The report further emphasised the potential Asia has as a money-making app market. According to Distimo, 41 percent of the total revenue generated on app platforms throughout the world sees 41 percent being attributed to Asia. North America and Europe, on the other hand, accounted for 31 percent and 23 percent respectively. Revenue in the region also grew by 162 percent when comparing December 2012 and December 2013.
For revenue generated on the iOS (iPad) and iOS (iPhone), China happened to see a surge of 264 percent, taking the top of the list, according to data from December 2012 and the same period in 2013. Google Play, on the other hand, saw Hong Kong grow the most in terms of increase of revenue generated through the platform at a whopping 2053 percent.
In addition, the freemium model has been proven to be the “dominant business model” in the region. China, especially, saw apps generate 96 percent of revenue through in-app purchases. The Northeast Asian country’s neighbour Japan and South Korea, however, are on its tail with 94 percent and 91 percent of total revenue from in-app purchases respectively.
Distimo also checked out the top 300 apps in the region, to see how they rank in each country. The report states, “If an app was only ranked in one Asian country, we defined it as locally popular.” This should not be mistaken for local apps, which refers to the production and development of the app. While Singapore claimed the lowest proportion of locally popular apps (between 10 and 13 percent), Japan managed to score the highest proportion (60 to 72 percent).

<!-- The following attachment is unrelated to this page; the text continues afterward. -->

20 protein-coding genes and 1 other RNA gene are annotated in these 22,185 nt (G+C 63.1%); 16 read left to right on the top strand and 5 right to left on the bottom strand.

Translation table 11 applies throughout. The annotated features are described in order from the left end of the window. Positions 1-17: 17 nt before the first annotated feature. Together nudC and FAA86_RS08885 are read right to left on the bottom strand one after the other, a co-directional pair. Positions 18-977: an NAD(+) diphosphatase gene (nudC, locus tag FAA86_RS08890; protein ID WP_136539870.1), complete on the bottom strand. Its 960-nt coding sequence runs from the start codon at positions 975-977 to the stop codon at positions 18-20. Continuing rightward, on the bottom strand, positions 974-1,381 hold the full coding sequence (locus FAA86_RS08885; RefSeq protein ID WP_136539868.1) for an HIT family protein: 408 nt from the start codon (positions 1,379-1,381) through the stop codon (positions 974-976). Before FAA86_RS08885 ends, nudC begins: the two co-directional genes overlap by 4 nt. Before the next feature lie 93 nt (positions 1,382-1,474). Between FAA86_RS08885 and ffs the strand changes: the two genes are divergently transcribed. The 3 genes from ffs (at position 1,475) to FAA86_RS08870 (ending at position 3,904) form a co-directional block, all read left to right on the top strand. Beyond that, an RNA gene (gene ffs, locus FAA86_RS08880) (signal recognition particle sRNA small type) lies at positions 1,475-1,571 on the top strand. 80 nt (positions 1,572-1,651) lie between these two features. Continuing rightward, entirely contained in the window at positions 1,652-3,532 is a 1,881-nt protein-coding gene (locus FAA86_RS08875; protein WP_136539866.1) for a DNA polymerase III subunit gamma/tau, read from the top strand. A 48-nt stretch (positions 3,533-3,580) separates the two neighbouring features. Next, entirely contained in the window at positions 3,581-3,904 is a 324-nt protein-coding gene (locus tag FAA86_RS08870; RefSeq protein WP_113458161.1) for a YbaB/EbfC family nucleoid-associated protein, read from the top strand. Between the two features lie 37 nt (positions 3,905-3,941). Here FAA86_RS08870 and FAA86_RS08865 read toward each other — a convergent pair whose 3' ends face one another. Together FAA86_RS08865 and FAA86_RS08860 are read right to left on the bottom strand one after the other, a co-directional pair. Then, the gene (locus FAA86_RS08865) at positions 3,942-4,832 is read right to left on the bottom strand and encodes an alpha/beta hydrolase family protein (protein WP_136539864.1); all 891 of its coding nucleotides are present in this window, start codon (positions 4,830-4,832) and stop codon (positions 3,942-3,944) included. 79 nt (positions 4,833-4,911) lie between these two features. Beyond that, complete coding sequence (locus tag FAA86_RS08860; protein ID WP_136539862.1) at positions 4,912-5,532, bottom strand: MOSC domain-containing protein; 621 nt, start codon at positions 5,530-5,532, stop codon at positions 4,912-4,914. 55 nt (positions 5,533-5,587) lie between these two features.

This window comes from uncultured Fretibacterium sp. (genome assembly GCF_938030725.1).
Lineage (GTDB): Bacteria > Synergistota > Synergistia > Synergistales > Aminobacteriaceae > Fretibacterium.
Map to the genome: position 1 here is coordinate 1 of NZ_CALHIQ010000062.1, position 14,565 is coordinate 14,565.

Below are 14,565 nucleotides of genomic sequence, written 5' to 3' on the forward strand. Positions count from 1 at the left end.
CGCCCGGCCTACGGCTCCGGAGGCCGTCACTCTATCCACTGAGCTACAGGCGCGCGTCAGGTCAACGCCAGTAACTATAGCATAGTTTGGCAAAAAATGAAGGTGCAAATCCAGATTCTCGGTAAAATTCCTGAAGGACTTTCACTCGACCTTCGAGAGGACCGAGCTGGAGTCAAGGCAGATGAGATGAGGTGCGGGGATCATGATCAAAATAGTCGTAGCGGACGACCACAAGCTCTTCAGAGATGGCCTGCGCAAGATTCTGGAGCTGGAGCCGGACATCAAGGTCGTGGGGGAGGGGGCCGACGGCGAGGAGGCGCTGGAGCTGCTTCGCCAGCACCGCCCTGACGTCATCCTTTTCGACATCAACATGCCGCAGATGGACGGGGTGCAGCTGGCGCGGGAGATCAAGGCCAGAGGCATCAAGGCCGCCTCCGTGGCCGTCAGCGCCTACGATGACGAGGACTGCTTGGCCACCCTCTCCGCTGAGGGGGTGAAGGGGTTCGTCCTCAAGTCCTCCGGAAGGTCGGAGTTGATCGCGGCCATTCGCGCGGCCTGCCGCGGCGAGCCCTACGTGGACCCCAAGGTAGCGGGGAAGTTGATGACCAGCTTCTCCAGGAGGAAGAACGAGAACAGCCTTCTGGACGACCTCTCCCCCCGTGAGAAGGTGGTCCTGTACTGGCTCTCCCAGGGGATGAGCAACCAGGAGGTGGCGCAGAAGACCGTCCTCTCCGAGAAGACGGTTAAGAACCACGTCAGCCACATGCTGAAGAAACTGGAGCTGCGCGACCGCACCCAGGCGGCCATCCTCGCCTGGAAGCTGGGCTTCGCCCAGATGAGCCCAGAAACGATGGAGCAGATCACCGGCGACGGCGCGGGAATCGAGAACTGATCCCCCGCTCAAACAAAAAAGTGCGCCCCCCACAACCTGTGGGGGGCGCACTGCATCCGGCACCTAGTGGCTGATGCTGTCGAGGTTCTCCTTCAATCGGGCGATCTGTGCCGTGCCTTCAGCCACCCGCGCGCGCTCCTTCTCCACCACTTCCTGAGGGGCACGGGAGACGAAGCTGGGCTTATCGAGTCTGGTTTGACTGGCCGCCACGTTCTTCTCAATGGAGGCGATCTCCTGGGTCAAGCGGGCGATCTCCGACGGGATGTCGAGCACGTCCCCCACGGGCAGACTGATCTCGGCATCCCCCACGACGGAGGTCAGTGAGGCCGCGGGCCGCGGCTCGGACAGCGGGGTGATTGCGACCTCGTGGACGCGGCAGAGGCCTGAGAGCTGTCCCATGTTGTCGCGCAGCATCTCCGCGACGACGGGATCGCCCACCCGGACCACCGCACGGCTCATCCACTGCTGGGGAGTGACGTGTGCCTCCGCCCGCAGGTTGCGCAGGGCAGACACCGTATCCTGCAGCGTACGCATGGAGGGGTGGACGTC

A quick look at Japan’s App Store and Google Play ranking will reveal that Naver Japan’s LINE chat app has maintained its spot as the top grossing app on iOS Top Charts, and GungHo’s Puzzle & Dragons as top grossing app on Google Play. What’s the similarity between both apps? They were both produced by Japanese companies in the country.
To download the full report, click here.
UPDATE: Distimo held a webinar to discuss app trends in Asia. Here are some additional findings:
From the slide, it is evident that while a good portion of consumers in the US will pay for apps when purchasing it off the App Store, an even more significant percentage of revenue still comes from in-app purchases. The trend is accentuated in countries like Japan.
In Asia, consumers are seen to have a preference for paying in game apps, followed by social networking and communication tools. This is especially so in the case of popular chat apps like Kakao Talk and LINE.
What’s interesting to note here is that while free game and communication apps might stand a chance in generating revenue via in-app purchases, a lot of Asians still pay a one-off fee for medical, business and reference apps.